Most pop-culture apocalypses crank up the volume, right? Whether it's alien invasions or natural disasters, the end of civilisation as we know it tends usher in a whole lot of noise pollution. So, the palpable silence left by mankind's near-extinction happens so quietly is one of the best things about The Massive.
Now, of course, you're not going to hear anything while reading this new comic by writer Brian Wood and artists Kristian Donaldson and Dave Stewart. It's on paper, after all. But the post-everything milieu that the trio ushers readers into feels eerily quiet.
The first issue of this Dark Horse-published series introduces readers to an Earth where a succession of freak ecological disasters have destroyed wildlife, coastlines and much of the world's socioeconomic structures. Navigating the seas of this broken world are the crew of the Kapital, led by Captain Callum Israel. Israel's the leader of the Ninth Wave eco-activist group and he's been looking to find the Massive, the Kapital's sister ship that's been mysteriously missing for years.
I love how the characters of the book are pulled from different nationalities, as it makes you think that the whole world's been affected by the series of catastrophes that are collectively called The Crash. The flashback sequences that offer glimpses of the breakdowns that crushed the planet come across as truly haunting. Donaldson's line work is sleek and sexy, with a real facility for drawing clothes, hair and facial expressions.
The humans drawn here feel passionate and expressive and Donaldson does great work with dialogue-heavy layouts. Stewart's muted palette doesn't feel make the fictional world feel dead, rather, the planet feels battered into submission. More poignantly, the Earth in The Massive doesn't feel like it's going to wake. These characters are stuck here and we'll have to watch.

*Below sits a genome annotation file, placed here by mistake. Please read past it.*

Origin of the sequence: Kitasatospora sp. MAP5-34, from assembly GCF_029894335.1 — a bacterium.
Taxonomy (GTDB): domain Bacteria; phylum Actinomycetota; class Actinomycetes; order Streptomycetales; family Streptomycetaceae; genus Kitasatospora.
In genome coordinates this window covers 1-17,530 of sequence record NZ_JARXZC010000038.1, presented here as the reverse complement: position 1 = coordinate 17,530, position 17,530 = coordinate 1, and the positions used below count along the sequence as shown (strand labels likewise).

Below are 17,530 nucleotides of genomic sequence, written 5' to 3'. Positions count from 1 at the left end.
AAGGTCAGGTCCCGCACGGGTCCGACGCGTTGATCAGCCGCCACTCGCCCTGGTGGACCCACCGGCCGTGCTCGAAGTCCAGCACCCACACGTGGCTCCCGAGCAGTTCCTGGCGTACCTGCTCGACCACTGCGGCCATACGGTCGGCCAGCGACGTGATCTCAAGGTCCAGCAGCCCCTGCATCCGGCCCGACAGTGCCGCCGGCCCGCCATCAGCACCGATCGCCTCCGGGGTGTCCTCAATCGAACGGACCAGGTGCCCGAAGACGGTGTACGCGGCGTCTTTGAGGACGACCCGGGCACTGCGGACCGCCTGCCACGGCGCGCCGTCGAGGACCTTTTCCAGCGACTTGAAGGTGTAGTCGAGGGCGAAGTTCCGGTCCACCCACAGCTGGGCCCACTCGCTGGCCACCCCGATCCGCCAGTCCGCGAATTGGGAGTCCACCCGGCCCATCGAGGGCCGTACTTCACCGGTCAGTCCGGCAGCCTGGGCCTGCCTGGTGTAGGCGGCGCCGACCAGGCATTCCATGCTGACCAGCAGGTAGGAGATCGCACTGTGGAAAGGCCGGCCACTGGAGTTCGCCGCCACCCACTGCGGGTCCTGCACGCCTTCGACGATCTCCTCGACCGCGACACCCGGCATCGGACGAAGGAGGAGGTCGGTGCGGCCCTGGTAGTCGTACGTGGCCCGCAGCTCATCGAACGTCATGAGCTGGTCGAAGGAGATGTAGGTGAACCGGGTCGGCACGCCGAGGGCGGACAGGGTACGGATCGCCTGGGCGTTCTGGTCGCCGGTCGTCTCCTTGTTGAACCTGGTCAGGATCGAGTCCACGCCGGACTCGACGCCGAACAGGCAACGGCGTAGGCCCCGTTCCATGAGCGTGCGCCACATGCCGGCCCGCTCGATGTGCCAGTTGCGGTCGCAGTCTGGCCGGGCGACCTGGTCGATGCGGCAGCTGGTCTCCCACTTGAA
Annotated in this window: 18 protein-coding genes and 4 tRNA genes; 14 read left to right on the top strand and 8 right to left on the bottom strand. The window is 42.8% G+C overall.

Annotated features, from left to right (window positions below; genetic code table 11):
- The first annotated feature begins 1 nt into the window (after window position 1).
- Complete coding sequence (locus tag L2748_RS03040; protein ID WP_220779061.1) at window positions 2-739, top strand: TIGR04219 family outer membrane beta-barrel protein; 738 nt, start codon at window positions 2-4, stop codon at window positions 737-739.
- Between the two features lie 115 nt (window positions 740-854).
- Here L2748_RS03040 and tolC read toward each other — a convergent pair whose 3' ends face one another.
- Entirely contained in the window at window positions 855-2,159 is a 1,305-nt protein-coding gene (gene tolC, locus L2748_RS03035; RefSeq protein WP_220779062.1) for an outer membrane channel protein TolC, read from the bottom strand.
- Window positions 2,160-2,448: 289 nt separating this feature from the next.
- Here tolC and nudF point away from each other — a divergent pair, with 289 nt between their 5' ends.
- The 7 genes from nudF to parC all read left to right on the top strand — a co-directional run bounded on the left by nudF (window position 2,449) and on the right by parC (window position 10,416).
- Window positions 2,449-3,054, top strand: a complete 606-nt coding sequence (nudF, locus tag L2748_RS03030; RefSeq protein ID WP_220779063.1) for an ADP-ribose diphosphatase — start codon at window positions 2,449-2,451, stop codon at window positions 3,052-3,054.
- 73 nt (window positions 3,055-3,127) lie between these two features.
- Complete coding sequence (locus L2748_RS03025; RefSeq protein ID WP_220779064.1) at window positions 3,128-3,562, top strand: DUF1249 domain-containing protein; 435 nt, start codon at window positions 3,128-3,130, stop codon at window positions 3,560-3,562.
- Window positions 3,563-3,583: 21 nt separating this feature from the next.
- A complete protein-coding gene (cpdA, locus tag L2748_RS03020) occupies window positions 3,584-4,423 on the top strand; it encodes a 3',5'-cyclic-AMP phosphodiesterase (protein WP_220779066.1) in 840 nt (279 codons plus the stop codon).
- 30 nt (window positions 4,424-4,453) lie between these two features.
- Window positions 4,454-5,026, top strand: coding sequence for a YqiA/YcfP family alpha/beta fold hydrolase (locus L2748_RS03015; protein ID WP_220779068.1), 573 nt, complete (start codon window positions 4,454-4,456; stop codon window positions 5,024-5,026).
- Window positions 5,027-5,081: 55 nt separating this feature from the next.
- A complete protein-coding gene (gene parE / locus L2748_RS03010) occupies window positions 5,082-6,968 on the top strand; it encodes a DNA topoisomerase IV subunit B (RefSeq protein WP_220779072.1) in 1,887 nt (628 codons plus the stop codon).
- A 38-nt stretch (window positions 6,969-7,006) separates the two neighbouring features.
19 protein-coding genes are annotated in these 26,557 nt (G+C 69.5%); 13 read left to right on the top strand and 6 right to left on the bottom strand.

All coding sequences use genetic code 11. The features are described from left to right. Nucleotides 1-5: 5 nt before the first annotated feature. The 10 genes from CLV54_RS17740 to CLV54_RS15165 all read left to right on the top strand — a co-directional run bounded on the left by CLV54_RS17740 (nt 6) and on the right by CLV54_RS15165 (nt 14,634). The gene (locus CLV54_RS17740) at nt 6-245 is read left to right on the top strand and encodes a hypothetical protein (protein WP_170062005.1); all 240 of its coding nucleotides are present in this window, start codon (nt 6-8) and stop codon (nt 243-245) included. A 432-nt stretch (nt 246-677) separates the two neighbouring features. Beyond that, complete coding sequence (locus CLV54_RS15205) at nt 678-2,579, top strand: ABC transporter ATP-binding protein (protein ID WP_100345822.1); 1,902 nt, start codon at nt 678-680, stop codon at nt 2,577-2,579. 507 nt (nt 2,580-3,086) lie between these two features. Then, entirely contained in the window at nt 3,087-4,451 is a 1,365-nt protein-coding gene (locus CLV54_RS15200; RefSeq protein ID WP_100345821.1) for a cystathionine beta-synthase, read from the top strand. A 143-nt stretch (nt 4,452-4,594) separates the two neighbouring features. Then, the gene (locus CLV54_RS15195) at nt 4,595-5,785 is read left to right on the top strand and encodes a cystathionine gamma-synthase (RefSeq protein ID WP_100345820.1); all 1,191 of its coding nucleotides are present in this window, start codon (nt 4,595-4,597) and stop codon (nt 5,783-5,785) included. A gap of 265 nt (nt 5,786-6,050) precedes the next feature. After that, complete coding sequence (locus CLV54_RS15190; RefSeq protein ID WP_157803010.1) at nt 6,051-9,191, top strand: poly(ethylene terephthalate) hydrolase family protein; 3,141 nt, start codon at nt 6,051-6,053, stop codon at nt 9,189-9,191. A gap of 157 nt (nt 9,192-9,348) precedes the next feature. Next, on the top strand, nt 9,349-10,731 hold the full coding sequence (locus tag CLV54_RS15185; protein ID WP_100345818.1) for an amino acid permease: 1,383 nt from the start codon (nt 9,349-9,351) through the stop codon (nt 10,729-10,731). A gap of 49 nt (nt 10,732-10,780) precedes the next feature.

In previous works like DMZ, Channel Zero and Northlanders, Brian Wood has previously demonstrated a unique ability to comment on societal changes through the eyes of his cast. Whether it's a latter-day civil war or a Viking battlefield, he chronicles the social order's cracks just after they've happened and excels at showing how human behaviour reels in the aftermath.
It's pretty inspired to take an analogue to controversial ecological groups like Earth First! and Greenpeace, throw them into a situation that bears out the logic driving their activism and show the existential diminishment that follows. If you wind up being right about what the systemic implosion of the earth's biodynamic systems would do to the planet, then it would really suck to be stuck in the shattered remains of what you once knew.
I can already tell that The Massive's going to offer a perceptive look at how the loneliness, paranoia and philosophical tensions of the book's premise play out amongst the comic's cast.
How do pacifists defend against predators? Do you bother sticking to ideals when no one's watching? How long can hope hold out when everything else has run dry? Already, these questions coalesce into the subtext of the first issue of The Massive and from this strong debut, it looks like the answers are going to be entertaining and thought-provoking. Pick it up tomorrow and prepare to be cast adrift.